If 2011 was the year when the words "Operation Weeting" entered the popular lexicon, 2012 is likely to see "Operation Tuleta" added to the list of game-changing police investigations everybody is talking about.
Since it was set up six months ago, Scotland Yard's inquiry into allegations that private detectives were hired by newspapers to target computers of public figures has been overshadowed by Operation Weeting, which deals with the News of the World phone-hacking scandal.
But revelations that police are investigating evidence that emails sent and received by a Chancellor of the Exchequer were illegally accessed – making Gordon Brown the second Labour cabinet minister after Peter Hain to be potentially computer hacked – shows the significance that Tuleta is rapidly gaining.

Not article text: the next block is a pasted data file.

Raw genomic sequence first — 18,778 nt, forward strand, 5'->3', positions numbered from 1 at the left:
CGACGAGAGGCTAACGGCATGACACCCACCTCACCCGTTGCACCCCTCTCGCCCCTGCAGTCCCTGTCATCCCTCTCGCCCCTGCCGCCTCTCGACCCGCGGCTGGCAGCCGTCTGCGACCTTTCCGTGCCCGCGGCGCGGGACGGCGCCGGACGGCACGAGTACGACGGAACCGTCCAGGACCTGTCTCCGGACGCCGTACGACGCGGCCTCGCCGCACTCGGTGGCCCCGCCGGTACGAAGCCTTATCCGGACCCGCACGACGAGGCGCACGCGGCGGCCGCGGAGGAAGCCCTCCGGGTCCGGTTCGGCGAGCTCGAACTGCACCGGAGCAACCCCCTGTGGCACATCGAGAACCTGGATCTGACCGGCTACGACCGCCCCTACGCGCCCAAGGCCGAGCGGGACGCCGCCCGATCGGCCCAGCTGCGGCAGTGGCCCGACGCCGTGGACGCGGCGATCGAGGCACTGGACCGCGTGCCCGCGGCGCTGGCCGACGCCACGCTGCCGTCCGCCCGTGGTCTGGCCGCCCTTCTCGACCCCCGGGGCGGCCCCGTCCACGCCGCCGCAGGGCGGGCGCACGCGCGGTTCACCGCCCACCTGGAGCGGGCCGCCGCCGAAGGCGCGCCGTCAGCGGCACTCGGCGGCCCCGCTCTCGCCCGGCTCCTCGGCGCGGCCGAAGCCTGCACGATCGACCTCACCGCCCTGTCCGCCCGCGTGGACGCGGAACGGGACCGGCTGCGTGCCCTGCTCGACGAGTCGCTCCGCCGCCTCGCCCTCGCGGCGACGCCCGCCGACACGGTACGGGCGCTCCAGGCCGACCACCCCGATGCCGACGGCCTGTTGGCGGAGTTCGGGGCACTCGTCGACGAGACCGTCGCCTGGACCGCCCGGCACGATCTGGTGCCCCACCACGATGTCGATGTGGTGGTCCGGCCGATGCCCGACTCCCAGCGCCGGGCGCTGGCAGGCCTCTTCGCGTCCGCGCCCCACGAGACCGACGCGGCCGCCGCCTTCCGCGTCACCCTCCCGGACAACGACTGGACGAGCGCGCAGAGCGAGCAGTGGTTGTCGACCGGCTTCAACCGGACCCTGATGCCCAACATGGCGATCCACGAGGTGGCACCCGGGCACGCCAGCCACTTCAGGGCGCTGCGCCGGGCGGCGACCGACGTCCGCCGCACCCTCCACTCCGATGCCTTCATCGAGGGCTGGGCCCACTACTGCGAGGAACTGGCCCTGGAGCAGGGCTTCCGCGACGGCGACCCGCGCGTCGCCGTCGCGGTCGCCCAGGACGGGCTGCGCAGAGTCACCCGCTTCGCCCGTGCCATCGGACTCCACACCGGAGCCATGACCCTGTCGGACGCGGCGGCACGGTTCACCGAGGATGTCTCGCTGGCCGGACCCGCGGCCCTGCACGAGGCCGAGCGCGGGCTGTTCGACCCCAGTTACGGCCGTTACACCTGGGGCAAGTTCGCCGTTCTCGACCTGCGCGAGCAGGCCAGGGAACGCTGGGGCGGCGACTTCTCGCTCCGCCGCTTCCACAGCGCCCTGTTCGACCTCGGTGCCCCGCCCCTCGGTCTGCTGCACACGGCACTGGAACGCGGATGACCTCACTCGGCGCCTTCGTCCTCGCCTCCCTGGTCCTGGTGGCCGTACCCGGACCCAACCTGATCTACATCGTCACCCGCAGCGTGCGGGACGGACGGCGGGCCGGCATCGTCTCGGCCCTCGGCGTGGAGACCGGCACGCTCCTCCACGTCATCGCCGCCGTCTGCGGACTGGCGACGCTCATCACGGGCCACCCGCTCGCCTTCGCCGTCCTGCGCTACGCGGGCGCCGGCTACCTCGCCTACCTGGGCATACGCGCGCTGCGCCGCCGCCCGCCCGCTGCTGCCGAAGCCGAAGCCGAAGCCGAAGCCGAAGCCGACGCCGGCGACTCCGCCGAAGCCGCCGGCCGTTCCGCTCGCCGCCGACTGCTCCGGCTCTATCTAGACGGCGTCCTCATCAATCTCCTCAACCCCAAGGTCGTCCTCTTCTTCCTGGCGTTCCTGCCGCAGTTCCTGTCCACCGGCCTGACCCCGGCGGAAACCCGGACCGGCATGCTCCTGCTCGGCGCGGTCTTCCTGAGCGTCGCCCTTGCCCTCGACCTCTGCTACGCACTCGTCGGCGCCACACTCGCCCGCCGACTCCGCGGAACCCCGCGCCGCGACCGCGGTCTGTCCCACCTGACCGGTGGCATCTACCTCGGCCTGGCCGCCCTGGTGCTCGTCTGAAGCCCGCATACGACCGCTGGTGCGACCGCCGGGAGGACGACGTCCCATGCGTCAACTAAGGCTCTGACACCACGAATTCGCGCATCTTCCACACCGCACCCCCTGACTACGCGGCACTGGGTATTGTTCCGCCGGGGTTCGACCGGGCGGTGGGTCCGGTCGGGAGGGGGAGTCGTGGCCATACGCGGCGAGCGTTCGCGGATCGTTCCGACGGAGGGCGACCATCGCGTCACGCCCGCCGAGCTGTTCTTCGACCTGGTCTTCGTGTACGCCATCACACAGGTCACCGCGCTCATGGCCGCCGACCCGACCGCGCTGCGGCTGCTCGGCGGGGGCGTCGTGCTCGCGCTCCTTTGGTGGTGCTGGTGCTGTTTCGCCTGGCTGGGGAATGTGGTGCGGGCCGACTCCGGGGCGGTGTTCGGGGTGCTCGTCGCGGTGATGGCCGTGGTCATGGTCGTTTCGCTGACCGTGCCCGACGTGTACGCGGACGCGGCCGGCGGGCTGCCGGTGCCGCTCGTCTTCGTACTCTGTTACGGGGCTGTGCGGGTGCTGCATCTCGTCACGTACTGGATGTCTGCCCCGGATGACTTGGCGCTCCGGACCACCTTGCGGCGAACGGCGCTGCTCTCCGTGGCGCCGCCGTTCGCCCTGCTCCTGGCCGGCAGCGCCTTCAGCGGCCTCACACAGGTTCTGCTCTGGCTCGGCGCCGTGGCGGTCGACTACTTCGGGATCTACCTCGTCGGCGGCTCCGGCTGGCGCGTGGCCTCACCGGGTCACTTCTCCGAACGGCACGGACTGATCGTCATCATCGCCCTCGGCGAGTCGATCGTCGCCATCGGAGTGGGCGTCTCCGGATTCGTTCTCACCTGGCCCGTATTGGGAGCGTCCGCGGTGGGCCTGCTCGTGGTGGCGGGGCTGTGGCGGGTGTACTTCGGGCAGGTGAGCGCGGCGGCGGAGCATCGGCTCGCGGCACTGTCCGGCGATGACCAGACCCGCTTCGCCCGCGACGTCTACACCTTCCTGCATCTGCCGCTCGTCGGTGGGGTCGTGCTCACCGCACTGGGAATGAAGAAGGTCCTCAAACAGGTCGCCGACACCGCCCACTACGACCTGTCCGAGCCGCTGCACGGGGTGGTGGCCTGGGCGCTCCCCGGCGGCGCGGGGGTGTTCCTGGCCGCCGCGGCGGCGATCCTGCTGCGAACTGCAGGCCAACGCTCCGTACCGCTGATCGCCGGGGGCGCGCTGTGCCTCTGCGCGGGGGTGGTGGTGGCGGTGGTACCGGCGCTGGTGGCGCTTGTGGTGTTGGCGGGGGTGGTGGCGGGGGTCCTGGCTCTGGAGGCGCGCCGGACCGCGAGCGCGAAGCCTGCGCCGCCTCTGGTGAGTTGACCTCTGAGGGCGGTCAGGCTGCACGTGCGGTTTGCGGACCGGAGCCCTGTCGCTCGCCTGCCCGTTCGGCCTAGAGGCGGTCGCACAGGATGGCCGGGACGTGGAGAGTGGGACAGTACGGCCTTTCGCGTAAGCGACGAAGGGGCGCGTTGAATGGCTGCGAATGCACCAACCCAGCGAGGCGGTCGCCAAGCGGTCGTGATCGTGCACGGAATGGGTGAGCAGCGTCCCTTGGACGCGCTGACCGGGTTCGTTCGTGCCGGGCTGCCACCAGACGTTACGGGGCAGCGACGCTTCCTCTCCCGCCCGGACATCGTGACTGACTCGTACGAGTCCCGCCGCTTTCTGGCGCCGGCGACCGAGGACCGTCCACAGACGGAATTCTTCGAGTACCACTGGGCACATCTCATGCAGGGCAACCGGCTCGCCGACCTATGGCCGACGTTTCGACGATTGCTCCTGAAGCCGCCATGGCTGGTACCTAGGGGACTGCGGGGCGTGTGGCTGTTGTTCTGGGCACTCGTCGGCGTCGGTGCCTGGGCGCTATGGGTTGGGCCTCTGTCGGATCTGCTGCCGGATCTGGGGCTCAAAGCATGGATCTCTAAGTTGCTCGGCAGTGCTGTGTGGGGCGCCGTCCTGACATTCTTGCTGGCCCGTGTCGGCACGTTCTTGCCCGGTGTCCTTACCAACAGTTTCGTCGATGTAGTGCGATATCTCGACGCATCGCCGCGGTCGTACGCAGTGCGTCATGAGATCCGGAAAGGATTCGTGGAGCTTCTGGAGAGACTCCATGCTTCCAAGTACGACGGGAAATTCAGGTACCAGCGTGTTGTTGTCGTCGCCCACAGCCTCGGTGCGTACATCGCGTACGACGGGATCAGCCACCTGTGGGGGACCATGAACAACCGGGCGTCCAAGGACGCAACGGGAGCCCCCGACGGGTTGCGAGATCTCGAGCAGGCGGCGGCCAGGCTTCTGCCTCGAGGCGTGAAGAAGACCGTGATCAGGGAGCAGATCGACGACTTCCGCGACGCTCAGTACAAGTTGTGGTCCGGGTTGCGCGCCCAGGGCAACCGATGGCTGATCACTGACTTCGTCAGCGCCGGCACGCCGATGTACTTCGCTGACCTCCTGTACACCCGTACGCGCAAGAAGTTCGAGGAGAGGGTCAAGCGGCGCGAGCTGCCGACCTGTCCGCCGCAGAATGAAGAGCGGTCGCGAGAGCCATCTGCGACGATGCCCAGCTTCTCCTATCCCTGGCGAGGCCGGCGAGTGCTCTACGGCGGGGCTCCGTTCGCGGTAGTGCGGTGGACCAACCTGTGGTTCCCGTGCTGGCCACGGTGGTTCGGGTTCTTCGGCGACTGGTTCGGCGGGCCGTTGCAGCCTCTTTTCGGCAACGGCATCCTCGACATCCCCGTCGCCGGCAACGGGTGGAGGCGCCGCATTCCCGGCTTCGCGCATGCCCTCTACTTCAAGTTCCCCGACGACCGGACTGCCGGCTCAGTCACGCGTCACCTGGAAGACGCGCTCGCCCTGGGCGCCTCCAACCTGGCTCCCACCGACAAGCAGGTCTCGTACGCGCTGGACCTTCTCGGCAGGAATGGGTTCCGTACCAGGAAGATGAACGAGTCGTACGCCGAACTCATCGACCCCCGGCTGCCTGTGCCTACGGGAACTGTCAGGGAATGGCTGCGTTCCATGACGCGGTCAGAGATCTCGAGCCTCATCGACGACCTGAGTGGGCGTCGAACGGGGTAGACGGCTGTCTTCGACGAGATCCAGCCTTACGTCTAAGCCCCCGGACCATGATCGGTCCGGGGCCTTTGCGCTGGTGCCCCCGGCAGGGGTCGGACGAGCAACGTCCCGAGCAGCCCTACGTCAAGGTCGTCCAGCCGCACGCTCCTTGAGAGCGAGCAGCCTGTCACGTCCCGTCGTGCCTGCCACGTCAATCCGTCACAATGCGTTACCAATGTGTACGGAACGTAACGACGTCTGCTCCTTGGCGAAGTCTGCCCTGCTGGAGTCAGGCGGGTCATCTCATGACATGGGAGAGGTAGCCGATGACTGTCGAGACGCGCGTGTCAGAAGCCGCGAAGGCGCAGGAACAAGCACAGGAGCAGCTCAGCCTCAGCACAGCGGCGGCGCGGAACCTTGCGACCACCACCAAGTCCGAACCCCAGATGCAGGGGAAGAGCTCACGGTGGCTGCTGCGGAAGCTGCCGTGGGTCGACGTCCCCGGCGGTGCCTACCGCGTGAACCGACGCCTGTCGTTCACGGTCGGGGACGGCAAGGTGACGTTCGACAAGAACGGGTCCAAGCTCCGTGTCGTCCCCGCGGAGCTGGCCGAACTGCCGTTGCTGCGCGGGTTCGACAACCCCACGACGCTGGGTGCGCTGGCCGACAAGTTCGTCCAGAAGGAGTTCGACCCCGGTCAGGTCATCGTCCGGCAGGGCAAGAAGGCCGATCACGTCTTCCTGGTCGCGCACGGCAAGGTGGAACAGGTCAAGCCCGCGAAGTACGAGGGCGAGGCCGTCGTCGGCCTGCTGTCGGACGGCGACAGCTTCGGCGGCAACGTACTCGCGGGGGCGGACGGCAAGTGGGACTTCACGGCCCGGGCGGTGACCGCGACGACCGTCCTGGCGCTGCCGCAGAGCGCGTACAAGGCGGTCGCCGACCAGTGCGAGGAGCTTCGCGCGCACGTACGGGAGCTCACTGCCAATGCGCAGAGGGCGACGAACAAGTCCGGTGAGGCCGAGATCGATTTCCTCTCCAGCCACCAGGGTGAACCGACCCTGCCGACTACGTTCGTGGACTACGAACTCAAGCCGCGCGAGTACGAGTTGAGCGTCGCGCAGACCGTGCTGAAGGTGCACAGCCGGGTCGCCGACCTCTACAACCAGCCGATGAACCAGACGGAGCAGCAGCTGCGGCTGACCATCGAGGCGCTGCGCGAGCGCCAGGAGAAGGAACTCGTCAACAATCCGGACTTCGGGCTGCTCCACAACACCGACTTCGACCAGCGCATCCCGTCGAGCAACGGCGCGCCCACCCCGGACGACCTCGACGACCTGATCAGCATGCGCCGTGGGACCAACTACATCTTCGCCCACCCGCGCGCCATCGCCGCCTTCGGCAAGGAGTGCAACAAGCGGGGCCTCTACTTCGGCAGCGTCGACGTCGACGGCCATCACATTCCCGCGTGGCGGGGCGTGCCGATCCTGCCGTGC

It also shows how big the next headache to face the Metropolitan Police – and Britain's battered newspaper industry – is turning out to be. Among the cognoscenti of the phone-hacking scandal, there has long been a whisper that Tuleta could show wrongdoing on a scale similar – or greater than – the eavesdropping of voicemails on behalf of the NOTW. Scotland Yard said last month it thought there were about 800 victims of phone hacking. Weeting has 120 detectives and staff. Tuleta is examining nearly 20 computers containing 750,000 documents with a staff of eight officers.
It is also understood that while Weeting is restricted to the activities of a single (shut) newspaper, the computer hacking investigation is looking at the commissioning of private investigators by journalists on several titles.
Questions are being asked of the police as to whether they are deploying sufficient resources in the computer hacking inquiry. Lawyers involved in civil damages claims arising from phone hacking believe an investigation of any email interceptions needs a police operation the size of Weeting.Reuse content